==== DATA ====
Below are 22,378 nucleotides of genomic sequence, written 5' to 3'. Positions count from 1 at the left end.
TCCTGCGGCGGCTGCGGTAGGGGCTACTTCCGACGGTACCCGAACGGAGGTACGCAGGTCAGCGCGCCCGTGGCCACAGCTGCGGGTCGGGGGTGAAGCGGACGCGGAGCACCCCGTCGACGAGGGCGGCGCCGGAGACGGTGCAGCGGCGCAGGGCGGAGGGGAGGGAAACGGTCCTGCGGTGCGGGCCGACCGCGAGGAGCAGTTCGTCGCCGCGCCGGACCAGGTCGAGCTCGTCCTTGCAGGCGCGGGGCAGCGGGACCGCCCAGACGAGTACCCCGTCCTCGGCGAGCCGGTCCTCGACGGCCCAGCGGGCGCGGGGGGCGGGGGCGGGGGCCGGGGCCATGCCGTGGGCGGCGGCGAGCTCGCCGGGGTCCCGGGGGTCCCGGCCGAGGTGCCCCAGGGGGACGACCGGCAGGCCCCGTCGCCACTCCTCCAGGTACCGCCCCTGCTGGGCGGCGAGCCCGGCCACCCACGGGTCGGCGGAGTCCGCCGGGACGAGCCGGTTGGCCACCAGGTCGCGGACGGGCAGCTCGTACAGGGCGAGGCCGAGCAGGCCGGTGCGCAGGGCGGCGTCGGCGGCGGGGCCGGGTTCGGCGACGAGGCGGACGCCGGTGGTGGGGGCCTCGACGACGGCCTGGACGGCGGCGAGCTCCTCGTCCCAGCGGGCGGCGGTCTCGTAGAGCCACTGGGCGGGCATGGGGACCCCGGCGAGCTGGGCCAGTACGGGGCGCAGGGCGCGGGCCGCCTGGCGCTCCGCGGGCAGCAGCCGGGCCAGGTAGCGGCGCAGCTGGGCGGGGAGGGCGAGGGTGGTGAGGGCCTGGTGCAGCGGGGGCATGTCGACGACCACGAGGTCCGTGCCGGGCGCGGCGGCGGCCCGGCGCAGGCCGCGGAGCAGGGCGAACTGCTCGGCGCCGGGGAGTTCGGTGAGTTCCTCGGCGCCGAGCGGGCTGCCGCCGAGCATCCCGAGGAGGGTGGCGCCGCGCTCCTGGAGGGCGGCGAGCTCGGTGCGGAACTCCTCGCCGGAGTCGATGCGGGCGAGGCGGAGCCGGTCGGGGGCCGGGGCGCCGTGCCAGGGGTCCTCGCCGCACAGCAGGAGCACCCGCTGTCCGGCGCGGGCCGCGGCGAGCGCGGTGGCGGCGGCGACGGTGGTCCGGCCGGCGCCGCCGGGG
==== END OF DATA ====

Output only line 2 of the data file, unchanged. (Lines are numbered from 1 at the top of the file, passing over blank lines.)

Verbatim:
TCCTGCGGCGGCTGCGGTAGGGGCTACTTCCGACGGTACCCGAACGGAGGTACGCAGGTCAGCGCGCCCGTGGCCACAGCTGCGGGTCGGGGGTGAAGCGGACGCGGAGCACCCCGTCGACGAGGGCGGCGCCGGAGACGGTGCAGCGGCGCAGGGCGGAGGGGAGGGAAACGGTCCTGCGGTGCGGGCCGACCGCGAGGAGCAGTTCGTCGCCGCGCCGGACCAGGTCGAGCTCGTCCTTGCAGGCGCGGGGCAGCGGGACCGCCCAGACGAGTACCCCGTCCTCGGCGAGCCGGTCCTCGACGGCCCAGCGGGCGCGGGGGGCGGGGGCGGGGGCCGGGGCCATGCCGTGGGCGGCGGCGAGCTCGCCGGGGTCCCGGGGGTCCCGGCCGAGGTGCCCCAGGGGGACGACCGGCAGGCCCCGTCGCCACTCCTCCAGGTACCGCCCCTGCTGGGCGGCGAGCCCGGCCACCCACGGGTCGGCGGAGTCCGCCGGGACGAGCCGGTTGGCCACCAGGTCGCGGACGGGCAGCTCGTACAGGGCGAGGCCGAGCAGGCCGGTGCGCAGGGCGGCGTCGGCGGCGGGGCCGGGTTCGGCGACGAGGCGGACGCCGGTGGTGGGGGCCTCGACGACGGCCTGGACGGCGGCGAGCTCCTCGTCCCAGCGGGCGGCGGTCTCGTAGAGCCACTGGGCGGGCATGGGGACCCCGGCGAGCTGGGCCAGTACGGGGCGCAGGGCGCGGGCCGCCTGGCGCTCCGCGGGCAGCAGCCGGGCCAGGTAGCGGCGCAGCTGGGCGGGGAGGGCGAGGGTGGTGAGGGCCTGGTGCAGCGGGGGCATGTCGACGACCACGAGGTCCGTGCCGGGCGCGGCGGCGGCCCGGCGCAGGCCGCGGAGCAGGGCGAACTGCTCGGCGCCGGGGAGTTCGGTGAGTTCCTCGGCGCCGAGCGGGCTGCCGCCGAGCATCCCGAGGAGGGTGGCGCCGCGCTCCTGGAGGGCGGCGAGCTCGGTGCGGAACTCCTCGCCGGAGTCGATGCGGGCGAGGCGGAGCCGGTCGGGGGCCGGGGCGCCGTGCCAGGGGTCCTCGCCGCACAGCAGGAGCACCCGCTGTCCGGCGCGGGCCGCGGCGAGCGCGGTGGCGGCGGCGACGGTGGTCCGGCCGGCGCCGCCGGGG